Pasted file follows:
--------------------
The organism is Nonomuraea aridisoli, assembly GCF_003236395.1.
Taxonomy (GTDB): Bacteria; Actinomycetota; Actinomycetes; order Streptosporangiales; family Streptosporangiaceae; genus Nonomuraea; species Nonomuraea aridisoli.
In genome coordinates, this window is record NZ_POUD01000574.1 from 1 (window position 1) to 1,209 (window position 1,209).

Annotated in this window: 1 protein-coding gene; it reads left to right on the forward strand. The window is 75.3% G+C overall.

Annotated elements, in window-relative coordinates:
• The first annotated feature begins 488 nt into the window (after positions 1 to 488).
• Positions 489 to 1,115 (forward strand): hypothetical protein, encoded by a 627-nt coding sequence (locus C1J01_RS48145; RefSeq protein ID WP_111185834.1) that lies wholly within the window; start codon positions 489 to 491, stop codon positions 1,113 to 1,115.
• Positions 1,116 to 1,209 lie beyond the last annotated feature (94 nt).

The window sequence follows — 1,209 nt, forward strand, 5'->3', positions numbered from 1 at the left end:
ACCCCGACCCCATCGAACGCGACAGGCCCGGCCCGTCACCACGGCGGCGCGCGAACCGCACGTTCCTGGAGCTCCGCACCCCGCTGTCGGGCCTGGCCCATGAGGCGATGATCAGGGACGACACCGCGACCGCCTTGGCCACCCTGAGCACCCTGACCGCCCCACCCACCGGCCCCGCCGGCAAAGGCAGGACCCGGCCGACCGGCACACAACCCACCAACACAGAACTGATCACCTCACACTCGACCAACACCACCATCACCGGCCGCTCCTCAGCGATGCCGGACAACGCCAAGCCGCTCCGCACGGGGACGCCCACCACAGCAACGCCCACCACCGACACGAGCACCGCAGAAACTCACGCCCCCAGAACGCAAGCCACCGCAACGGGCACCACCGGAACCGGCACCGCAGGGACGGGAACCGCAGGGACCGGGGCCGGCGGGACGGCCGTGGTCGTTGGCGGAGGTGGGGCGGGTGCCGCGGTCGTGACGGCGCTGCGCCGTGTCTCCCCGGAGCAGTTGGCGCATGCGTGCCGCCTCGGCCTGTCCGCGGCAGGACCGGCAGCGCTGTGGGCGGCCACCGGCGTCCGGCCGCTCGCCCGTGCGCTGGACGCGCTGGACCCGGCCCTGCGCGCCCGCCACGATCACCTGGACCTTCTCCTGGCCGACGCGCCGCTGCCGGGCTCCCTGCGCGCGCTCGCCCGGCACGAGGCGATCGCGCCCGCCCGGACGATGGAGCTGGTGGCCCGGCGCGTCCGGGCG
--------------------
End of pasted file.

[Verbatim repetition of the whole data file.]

The organism is Nonomuraea aridisoli, assembly GCF_003236395.1.
Taxonomy (GTDB): Bacteria; Actinomycetota; Actinomycetes; order Streptosporangiales; family Streptosporangiaceae; genus Nonomuraea; species Nonomuraea aridisoli.
In genome coordinates, this window is record NZ_POUD01000574.1 from 1 (window position 1) to 1,209 (window position 1,209).

Annotated in this window: 1 protein-coding gene; it reads left to right on the forward strand. The window is 75.3% G+C overall.

Annotated elements, in window-relative coordinates:
• The first annotated feature begins 488 nt into the window (after positions 1 to 488).
• Positions 489 to 1,115 (forward strand): hypothetical protein, encoded by a 627-nt coding sequence (locus C1J01_RS48145; RefSeq protein ID WP_111185834.1) that lies wholly within the window; start codon positions 489 to 491, stop codon positions 1,113 to 1,115.
• Positions 1,116 to 1,209 lie beyond the last annotated feature (94 nt).

The window sequence follows — 1,209 nt, forward strand, 5'->3', positions numbered from 1 at the left end:
ACCCCGACCCCATCGAACGCGACAGGCCCGGCCCGTCACCACGGCGGCGCGCGAACCGCACGTTCCTGGAGCTCCGCACCCCGCTGTCGGGCCTGGCCCATGAGGCGATGATCAGGGACGACACCGCGACCGCCTTGGCCACCCTGAGCACCCTGACCGCCCCACCCACCGGCCCCGCCGGCAAAGGCAGGACCCGGCCGACCGGCACACAACCCACCAACACAGAACTGATCACCTCACACTCGACCAACACCACCATCACCGGCCGCTCCTCAGCGATGCCGGACAACGCCAAGCCGCTCCGCACGGGGACGCCCACCACAGCAACGCCCACCACCGACACGAGCACCGCAGAAACTCACGCCCCCAGAACGCAAGCCACCGCAACGGGCACCACCGGAACCGGCACCGCAGGGACGGGAACCGCAGGGACCGGGGCCGGCGGGACGGCCGTGGTCGTTGGCGGAGGTGGGGCGGGTGCCGCGGTCGTGACGGCGCTGCGCCGTGTCTCCCCGGAGCAGTTGGCGCATGCGTGCCGCCTCGGCCTGTCCGCGGCAGGACCGGCAGCGCTGTGGGCGGCCACCGGCGTCCGGCCGCTCGCCCGTGCGCTGGACGCGCTGGACCCGGCCCTGCGCGCCCGCCACGATCACCTGGACCTTCTCCTGGCCGACGCGCCGCTGCCGGGCTCCCTGCGCGCGCTCGCCCGGCACGAGGCGATCGCGCCCGCCCGGACGATGGAGCTGGTGGCCCGGCGCGTCCGGGCG